If you really want to help the Greeks—poignantly portrayed by Maria Margaronis in "Greece in Meltdown" and in your lead editorial, "The Failure of Austerity" [March 19]—take a vacation there, book an island cruise, spread some money in the birthplace of Western civilization. And when you see the tragedy of austerity, imagine it as a possible coming attraction for the United States.
Victor Navasky’s comments on Il Manifesto are right on target ["Noted," March 19]. Il Manifesto is not only an excellent journal of opinion; it is probably the best daily newspaper in Italy, published six times a week, with remarkable coverage of national and world events.
Our Pals to the South
In "Genocide on Trial" [March 19], Laura Carlsen aptly summarizes the perfidy of US-backed regimes in Central America. Gen. Rios Montt is also a graduate of the infamous US Army School of the Americas (long ago renamed Western Hemisphere Institute for Security Cooperation). Guatemala’s current president, Otto Perez Molina—another SOA graduate, a former chief of G2 and a CIA asset—was implicated in the assassination, in 1994, of Judge Edgar Ramirez Elías Ogaldez.
Killing the Planet Softly
Gig Harbor, Wash.
Hooray for Michael Klare’s March 19 "The New Fossil Fuel Fever," which explains so clearly the dangers, costs and limits of fossil fuels. The conclusion is obvious: we need an immediate, huge investment in clean energy.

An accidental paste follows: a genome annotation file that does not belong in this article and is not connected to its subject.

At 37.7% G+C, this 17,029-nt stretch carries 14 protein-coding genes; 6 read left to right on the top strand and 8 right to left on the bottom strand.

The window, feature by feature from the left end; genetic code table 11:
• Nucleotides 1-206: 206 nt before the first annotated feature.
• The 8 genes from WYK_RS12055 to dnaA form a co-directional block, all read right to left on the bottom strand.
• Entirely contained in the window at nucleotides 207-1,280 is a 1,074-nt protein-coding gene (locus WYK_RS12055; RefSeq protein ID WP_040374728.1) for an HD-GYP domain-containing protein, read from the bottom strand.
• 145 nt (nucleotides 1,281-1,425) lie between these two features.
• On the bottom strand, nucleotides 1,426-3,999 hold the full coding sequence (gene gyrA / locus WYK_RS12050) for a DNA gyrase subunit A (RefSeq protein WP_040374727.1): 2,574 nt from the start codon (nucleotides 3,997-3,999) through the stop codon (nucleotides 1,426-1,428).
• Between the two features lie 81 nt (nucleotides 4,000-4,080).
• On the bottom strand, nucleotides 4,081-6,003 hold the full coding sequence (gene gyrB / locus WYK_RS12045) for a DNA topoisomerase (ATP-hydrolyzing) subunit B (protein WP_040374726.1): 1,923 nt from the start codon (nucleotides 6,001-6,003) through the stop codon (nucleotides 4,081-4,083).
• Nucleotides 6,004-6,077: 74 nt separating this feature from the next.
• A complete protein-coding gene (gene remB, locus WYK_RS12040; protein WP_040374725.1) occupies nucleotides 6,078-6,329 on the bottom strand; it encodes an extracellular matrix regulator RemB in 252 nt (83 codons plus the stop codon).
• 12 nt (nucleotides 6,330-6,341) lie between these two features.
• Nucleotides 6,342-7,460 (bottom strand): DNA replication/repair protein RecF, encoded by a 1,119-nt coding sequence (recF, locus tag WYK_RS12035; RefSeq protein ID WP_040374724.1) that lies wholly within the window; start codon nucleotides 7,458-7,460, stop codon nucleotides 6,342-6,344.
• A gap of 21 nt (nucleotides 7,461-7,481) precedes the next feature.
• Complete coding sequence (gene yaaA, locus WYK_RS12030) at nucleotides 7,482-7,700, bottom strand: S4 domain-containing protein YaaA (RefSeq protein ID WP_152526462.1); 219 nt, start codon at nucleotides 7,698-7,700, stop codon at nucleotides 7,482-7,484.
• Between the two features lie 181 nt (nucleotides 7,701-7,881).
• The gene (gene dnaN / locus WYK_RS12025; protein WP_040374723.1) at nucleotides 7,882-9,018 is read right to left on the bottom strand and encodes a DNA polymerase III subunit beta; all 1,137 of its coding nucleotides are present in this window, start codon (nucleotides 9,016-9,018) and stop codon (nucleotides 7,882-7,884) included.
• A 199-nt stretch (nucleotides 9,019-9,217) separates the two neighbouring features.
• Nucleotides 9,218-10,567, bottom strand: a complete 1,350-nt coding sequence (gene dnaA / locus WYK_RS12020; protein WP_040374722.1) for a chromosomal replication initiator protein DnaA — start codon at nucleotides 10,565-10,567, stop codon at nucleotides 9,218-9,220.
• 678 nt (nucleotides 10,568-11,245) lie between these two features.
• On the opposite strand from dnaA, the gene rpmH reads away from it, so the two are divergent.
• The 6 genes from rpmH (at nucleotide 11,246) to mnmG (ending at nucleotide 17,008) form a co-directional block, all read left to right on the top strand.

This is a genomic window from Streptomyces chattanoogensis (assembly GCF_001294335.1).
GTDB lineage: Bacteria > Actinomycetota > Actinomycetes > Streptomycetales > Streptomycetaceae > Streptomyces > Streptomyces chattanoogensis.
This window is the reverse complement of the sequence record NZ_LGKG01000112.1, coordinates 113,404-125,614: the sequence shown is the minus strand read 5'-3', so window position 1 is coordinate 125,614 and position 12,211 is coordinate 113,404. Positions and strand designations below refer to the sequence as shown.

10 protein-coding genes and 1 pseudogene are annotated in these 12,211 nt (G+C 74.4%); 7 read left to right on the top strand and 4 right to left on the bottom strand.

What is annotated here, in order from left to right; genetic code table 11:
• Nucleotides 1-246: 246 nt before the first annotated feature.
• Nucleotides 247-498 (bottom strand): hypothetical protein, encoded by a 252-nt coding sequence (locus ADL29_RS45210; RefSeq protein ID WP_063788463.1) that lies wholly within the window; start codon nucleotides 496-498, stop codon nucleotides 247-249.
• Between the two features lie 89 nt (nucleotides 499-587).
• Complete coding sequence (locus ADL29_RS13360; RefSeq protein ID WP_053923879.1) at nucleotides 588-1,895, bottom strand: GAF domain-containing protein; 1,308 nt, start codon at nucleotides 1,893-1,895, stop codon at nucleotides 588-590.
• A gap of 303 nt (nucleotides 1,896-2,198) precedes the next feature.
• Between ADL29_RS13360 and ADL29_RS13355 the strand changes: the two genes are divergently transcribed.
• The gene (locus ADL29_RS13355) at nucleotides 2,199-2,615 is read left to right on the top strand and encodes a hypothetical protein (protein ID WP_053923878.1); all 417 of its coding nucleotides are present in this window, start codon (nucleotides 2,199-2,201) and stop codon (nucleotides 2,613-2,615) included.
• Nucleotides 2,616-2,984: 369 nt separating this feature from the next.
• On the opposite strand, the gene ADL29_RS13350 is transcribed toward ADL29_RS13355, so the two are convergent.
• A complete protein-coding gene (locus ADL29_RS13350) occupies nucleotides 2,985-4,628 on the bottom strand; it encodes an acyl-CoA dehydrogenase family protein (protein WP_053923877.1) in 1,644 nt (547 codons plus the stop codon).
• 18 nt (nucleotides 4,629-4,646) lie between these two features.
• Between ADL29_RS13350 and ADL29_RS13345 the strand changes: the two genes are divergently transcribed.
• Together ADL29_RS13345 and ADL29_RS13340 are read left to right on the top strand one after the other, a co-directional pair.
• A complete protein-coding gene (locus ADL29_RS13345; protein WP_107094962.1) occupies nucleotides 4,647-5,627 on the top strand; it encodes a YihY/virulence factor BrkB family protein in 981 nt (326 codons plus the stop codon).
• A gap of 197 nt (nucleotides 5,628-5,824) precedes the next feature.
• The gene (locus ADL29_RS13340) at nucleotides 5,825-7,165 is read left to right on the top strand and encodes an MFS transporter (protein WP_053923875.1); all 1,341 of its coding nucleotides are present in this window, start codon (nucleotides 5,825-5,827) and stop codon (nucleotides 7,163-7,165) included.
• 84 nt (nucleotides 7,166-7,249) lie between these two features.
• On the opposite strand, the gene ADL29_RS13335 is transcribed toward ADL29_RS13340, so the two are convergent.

Two of Michael Klare’s excellent points need more emphasis. The first is that the economic benefits of unconventional oil (tar sands) and natural gas (hydrofracking) are less than supposed. If the true long-term environmental cost were charged, plus a depletion tax for using up a nonrenewable resource, the profit would disappear and alternative energy would look better. The second point is the "energy trap," as physics professor Tom Murphy calls it. Just when you need lots of surplus energy to build a renewable energy economy, it’s not there. That is, if delayed, investment in a postcarbon economy may never occur. We’ll simply live with less, as vested interests fight to keep their share of a shrinking pie.
Michael Klare rightly focuses on the notion of a fossil fuel bridge to real alternatives, noting that a bridge with no alternatives is a bridge to nowhere. One of the bridge pieces he left out is the link between gas sand-frack drilling and the silica-sand mining used in the process. The upper Mississippi River Valley from Wisconsin and Minnesota south to Iowa and Illinois contains silica sand used in fracking. The mining companies have rapaciously descended, buying property from farmers for too-good-to-refuse prices and enlarging existing aggregate mines promising jobs and a boost to the local economy. All without thought for the environment or the people who live in and around the mines.